All Will be Well

Finding peace in the chaos

Ann Litts

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Photo by Alonso Reyes on Unsplash

So many Humans are afraid. The world seems to be literally on fire. Climate change, war, pandemic, death — we can easily recognize The Four Horsemen of The Apocalypse. And yet, in the entire history of the planet — Life has always walked with famine, pestilence, war, and death. Why do we think our age is immune? Why do we think our age is suffering more than in ages past? Why do we believe this time, after all these centuries of enduring, that Humanity is doomed?

Remember that old adage — Things could be worse? Even just a glance through history will reveal that things could be and have been way worse. Humans like stability and comfort. We do not like transformation, change, or loss of power. But those are the cycles of Life. On a personal level, a community level, and a global level.

Life is not stagnant.

But to assume our age is The Worst simply because we are the ones living through it is the epitome of arrogance. Life is what it is. We think we can control it, we think we can fix it, we think we can prolong it — but we can’t.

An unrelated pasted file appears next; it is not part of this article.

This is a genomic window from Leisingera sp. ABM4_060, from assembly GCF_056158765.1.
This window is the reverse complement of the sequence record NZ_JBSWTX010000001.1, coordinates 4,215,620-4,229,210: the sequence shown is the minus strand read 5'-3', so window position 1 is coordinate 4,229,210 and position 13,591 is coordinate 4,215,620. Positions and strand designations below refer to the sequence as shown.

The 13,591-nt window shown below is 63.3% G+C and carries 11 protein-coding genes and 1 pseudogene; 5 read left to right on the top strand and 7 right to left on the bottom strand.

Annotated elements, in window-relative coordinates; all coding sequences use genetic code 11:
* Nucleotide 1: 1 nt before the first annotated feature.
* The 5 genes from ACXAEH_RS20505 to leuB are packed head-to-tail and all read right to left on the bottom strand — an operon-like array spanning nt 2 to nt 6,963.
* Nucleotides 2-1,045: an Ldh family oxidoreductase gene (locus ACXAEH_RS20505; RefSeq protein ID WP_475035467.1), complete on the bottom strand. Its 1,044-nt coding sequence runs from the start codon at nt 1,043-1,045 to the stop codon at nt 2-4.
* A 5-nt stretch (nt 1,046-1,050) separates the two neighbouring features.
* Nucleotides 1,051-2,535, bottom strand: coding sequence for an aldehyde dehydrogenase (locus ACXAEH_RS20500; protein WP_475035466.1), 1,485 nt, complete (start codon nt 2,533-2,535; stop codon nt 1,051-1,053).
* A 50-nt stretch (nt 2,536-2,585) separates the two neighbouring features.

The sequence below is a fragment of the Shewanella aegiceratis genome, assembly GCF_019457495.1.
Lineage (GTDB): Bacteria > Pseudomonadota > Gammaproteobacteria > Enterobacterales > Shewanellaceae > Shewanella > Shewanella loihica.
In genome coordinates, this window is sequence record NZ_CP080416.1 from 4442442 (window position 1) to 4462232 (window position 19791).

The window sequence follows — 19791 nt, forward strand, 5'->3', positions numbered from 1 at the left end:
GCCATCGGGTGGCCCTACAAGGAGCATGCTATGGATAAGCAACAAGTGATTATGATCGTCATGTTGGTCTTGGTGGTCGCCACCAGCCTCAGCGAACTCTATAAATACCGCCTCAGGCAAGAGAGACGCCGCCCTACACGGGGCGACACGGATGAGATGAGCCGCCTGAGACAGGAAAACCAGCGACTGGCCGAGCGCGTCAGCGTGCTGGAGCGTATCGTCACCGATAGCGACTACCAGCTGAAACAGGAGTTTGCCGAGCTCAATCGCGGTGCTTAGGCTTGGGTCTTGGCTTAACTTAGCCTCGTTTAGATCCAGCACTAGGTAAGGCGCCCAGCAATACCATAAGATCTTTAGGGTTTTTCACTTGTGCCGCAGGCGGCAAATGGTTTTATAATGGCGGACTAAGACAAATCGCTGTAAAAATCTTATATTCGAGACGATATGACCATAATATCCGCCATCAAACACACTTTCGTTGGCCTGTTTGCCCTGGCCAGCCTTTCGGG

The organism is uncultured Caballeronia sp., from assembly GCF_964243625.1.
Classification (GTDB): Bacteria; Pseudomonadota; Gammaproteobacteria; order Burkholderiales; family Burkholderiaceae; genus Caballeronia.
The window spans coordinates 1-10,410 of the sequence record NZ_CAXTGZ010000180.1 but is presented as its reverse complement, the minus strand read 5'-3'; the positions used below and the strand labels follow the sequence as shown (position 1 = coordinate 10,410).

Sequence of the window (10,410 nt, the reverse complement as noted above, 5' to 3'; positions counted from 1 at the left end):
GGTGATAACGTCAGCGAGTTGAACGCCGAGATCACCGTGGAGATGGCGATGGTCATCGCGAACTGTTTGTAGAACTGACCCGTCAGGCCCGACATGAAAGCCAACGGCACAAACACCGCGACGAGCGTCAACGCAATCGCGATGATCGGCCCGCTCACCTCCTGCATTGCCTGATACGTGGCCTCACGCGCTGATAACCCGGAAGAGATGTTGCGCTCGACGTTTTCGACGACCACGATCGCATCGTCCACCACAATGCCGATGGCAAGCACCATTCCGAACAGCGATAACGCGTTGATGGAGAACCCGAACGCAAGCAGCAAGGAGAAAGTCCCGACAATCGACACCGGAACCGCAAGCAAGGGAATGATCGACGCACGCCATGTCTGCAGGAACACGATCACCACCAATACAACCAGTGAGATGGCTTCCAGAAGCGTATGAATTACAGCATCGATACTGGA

Recognizing the stuff we have no control over is the first step to peace. The beautiful words of The Peace Prayer of St. Francis help us to find that path. The path between doing what we can, where we are, with what we have, and letting go of all the rest. The path to faith in something larger than ourselves and a belief that no matter what circumstances we face in our lives — we do not have to be afraid of living. Or of dying.

At times of deep hurt, fear, doubt, and pain — I take great comfort in the surrender. I have lived the words of Marianne Williamson more times than I can count in My Life.

“Something very beautiful happens to people when their world has fallen apart: a humility, a nobility, a higher intelligence emerges at just the point when our knees hit the floor.”

How many times have our knees hit the floor? Why do we think there might come a day when our life becomes so bulletproof that we abandon this practice?

No — Life doesn’t work that way.

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